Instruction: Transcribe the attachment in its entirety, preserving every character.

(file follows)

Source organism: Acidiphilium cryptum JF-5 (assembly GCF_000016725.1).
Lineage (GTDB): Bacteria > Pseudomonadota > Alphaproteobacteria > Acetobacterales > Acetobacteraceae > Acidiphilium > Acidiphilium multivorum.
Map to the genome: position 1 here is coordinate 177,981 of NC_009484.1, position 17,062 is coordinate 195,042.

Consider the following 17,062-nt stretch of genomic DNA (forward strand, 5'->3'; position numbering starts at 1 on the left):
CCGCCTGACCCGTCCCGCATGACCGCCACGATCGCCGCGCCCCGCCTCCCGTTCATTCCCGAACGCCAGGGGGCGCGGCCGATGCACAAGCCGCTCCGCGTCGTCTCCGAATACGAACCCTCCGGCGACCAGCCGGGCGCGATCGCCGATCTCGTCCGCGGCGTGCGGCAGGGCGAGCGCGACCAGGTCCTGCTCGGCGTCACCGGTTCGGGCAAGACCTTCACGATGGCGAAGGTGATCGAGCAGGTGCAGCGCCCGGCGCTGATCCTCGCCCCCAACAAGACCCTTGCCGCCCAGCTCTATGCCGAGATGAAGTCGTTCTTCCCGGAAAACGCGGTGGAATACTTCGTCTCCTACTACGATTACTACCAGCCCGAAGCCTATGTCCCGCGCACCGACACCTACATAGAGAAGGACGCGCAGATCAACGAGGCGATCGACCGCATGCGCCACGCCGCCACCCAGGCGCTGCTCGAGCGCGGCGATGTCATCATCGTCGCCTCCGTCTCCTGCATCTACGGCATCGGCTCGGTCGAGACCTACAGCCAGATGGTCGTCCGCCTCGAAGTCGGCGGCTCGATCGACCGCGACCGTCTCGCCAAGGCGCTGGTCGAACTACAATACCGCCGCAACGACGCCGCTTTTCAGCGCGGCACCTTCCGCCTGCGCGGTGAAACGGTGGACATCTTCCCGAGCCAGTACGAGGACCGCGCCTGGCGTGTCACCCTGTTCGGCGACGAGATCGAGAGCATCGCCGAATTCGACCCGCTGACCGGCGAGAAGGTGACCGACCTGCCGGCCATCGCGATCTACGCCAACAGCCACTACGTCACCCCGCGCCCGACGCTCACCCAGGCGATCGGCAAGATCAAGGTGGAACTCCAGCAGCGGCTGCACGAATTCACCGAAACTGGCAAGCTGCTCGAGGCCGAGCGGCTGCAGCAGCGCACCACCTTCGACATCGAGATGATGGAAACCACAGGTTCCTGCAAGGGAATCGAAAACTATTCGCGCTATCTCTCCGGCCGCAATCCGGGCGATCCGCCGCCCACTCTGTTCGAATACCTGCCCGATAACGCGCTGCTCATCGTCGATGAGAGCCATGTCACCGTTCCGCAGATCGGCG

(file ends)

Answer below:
Source organism: Acidiphilium cryptum JF-5 (assembly GCF_000016725.1).
Lineage (GTDB): Bacteria > Pseudomonadota > Alphaproteobacteria > Acetobacterales > Acetobacteraceae > Acidiphilium > Acidiphilium multivorum.
Map to the genome: position 1 here is coordinate 177,981 of NC_009484.1, position 17,062 is coordinate 195,042.

Consider the following 17,062-nt stretch of genomic DNA (forward strand, 5'->3'; position numbering starts at 1 on the left):
CCGCCTGACCCGTCCCGCATGACCGCCACGATCGCCGCGCCCCGCCTCCCGTTCATTCCCGAACGCCAGGGGGCGCGGCCGATGCACAAGCCGCTCCGCGTCGTCTCCGAATACGAACCCTCCGGCGACCAGCCGGGCGCGATCGCCGATCTCGTCCGCGGCGTGCGGCAGGGCGAGCGCGACCAGGTCCTGCTCGGCGTCACCGGTTCGGGCAAGACCTTCACGATGGCGAAGGTGATCGAGCAGGTGCAGCGCCCGGCGCTGATCCTCGCCCCCAACAAGACCCTTGCCGCCCAGCTCTATGCCGAGATGAAGTCGTTCTTCCCGGAAAACGCGGTGGAATACTTCGTCTCCTACTACGATTACTACCAGCCCGAAGCCTATGTCCCGCGCACCGACACCTACATAGAGAAGGACGCGCAGATCAACGAGGCGATCGACCGCATGCGCCACGCCGCCACCCAGGCGCTGCTCGAGCGCGGCGATGTCATCATCGTCGCCTCCGTCTCCTGCATCTACGGCATCGGCTCGGTCGAGACCTACAGCCAGATGGTCGTCCGCCTCGAAGTCGGCGGCTCGATCGACCGCGACCGTCTCGCCAAGGCGCTGGTCGAACTACAATACCGCCGCAACGACGCCGCTTTTCAGCGCGGCACCTTCCGCCTGCGCGGTGAAACGGTGGACATCTTCCCGAGCCAGTACGAGGACCGCGCCTGGCGTGTCACCCTGTTCGGCGACGAGATCGAGAGCATCGCCGAATTCGACCCGCTGACCGGCGAGAAGGTGACCGACCTGCCGGCCATCGCGATCTACGCCAACAGCCACTACGTCACCCCGCGCCCGACGCTCACCCAGGCGATCGGCAAGATCAAGGTGGAACTCCAGCAGCGGCTGCACGAATTCACCGAAACTGGCAAGCTGCTCGAGGCCGAGCGGCTGCAGCAGCGCACCACCTTCGACATCGAGATGATGGAAACCACAGGTTCCTGCAAGGGAATCGAAAACTATTCGCGCTATCTCTCCGGCCGCAATCCGGGCGATCCGCCGCCCACTCTGTTCGAATACCTGCCCGATAACGCGCTGCTCATCGTCGATGAGAGCCATGTCACCGTTCCGCAGATCGGCG